# Where to save the tar -- modify as desired
target_path = 'LJ_data.tar'
# Download
response = requests.get(url, stream=True)
if response.status_code == 200:
with open(target_path, 'wb') as f:
f.write(response.raw.read())
# Open file
file = tarfile.open(target_path)
# By default save the data to the 'LJ_data' folder in the local directory
data_path = f'./{target_path.replace(".tar", "")}'
file.extractall(data_path)
file.close()
```

Now we can plot the computed potential of each solution obtained from the data base.

```
import matplotlib.pyplot as plt
import pandas
# Lists to track atom counts and potentials
atom_counts = []
global_potentials = []
# Iterate from 3 to 67 atoms -- the number visited in the paper
for n_atoms in range(3, 68):
# File path is simply the nuimber of atoms
file_path = f'{data_path}/{n_atoms}'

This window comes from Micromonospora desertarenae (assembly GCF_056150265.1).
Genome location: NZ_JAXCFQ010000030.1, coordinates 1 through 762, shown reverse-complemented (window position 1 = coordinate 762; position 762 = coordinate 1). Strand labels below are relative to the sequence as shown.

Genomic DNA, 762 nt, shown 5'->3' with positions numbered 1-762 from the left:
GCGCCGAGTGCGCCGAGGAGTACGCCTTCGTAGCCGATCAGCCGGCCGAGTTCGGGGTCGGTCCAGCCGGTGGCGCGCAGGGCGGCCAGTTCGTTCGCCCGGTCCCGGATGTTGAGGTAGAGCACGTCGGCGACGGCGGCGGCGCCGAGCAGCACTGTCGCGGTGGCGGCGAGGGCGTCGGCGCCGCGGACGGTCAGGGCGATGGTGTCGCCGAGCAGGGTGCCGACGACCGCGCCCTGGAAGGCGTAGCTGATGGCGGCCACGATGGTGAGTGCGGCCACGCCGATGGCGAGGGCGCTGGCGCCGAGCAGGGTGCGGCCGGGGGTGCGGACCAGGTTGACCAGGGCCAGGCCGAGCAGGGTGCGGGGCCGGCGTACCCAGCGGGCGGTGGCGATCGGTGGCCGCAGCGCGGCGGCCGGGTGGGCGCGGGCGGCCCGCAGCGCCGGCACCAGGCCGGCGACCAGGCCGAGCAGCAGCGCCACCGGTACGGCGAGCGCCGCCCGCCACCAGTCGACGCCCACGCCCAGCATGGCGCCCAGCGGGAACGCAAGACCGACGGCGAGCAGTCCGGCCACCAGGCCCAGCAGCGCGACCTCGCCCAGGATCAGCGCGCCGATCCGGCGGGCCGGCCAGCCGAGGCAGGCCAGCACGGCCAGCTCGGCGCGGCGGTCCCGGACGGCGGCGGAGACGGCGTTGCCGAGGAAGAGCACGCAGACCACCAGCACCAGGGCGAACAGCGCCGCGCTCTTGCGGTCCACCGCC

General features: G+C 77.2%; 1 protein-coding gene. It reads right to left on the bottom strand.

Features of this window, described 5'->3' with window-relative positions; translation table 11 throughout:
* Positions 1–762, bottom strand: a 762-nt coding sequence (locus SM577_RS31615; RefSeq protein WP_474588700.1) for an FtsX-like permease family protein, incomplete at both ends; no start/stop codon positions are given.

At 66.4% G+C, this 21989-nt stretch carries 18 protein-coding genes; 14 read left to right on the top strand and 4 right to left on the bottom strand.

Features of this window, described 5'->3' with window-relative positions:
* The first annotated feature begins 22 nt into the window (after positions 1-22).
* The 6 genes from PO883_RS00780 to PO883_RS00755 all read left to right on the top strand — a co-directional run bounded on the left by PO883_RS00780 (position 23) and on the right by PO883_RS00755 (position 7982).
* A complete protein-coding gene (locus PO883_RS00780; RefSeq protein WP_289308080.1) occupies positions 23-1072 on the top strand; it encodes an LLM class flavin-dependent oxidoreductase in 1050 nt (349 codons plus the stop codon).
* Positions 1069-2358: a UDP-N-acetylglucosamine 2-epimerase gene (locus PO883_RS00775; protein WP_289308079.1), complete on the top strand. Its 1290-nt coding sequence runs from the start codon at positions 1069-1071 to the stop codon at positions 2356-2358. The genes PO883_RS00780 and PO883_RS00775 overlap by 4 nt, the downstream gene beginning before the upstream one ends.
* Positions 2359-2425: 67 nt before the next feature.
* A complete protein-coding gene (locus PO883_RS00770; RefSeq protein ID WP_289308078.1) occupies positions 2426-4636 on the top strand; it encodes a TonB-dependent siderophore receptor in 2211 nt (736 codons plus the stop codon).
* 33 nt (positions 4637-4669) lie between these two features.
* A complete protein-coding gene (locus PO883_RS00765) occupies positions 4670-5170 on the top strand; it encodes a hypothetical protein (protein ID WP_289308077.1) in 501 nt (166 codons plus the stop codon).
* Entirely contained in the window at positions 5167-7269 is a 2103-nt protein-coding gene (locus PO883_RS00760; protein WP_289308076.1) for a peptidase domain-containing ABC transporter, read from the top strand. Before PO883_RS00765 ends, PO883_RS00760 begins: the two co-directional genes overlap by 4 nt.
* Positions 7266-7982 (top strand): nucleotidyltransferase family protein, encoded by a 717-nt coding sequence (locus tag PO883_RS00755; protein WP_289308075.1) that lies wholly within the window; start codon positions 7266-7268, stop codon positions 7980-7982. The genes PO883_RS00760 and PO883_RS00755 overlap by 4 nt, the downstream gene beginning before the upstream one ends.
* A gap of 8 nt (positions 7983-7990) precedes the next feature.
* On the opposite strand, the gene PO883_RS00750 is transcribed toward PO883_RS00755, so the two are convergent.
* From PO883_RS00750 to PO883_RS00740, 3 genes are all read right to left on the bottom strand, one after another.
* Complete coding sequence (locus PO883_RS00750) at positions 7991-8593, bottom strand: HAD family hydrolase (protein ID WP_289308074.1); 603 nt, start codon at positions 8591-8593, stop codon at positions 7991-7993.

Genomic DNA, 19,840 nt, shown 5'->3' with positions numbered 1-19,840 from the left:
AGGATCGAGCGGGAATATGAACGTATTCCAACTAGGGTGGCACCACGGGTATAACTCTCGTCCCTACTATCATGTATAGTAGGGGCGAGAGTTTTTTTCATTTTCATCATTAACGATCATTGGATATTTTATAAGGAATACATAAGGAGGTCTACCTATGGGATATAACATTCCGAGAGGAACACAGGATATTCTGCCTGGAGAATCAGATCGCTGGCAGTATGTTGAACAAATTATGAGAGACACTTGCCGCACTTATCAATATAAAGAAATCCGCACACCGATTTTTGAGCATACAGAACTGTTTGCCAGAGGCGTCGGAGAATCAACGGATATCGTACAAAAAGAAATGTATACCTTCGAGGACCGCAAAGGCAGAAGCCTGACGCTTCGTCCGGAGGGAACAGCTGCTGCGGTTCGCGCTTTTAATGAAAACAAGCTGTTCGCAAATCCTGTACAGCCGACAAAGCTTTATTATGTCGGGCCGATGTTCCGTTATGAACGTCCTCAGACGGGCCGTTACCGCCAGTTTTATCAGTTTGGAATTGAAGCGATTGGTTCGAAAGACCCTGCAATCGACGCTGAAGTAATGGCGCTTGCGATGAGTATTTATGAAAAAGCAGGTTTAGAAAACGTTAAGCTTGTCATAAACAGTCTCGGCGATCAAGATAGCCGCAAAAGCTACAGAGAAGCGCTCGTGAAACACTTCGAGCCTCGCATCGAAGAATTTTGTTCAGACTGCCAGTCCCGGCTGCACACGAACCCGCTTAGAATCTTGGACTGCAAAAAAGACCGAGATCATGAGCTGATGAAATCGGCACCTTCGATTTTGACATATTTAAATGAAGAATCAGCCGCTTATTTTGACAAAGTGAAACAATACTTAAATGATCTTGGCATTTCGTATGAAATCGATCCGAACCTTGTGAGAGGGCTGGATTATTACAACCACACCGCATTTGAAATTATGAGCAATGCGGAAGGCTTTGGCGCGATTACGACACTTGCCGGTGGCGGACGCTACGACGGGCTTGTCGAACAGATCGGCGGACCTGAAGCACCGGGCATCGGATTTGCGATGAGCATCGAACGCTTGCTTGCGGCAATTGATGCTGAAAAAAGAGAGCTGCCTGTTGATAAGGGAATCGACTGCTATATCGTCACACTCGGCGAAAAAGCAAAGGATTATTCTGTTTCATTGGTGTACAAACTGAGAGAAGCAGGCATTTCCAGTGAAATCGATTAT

# Get the positions as a dataframe
dataframe = pandas.read_csv(file_path, header=None, delim_whitespace=True)
# Make a positions tensor -- note that we add an initial dimension as the objective function is vectorised
positions = torch.Tensor(dataframe.to_numpy()).unsqueeze(0)
# Get the potential
potential = cluster_potential(positions)
# Update lists of atom counts and potentials
atom_counts.append(n_atoms)
global_potentials.append(potential.item())
# Simple plot
plt.plot(atom_counts, global_potentials)
plt.xlabel('Number of Atoms $N$')
plt.ylabel('Cluster potential $E$')
plt.show()
# Sanity check on the last one
print(f'Potential of N={n_atoms} is computed as {potential.item()} vs. published value -347.252007')
```

### Benchmarking SNES¶

Let's consider benchmarking SNES on this problem. It is worth noting that evaluation can be done on the GPU due to how we've designed the function to minimise, so feel free to use `device = 'cuda:0'`

, as we have done, if you have a cuda-capable device available. Otherwise, you should still see some speedup with `device = 'cpu'`

due to PyTorch's efficient implementation of batched operators even on the CPU. In any case, we'll use a population size substantially higher than the default. We'll run the code below for only the first 17 atom clusters, but you can freely push this value higher for your own interest.

```
from evotorch import Problem
from evotorch.algorithms import SNES
snes_potentials = []
for n_atoms in range(3, 20):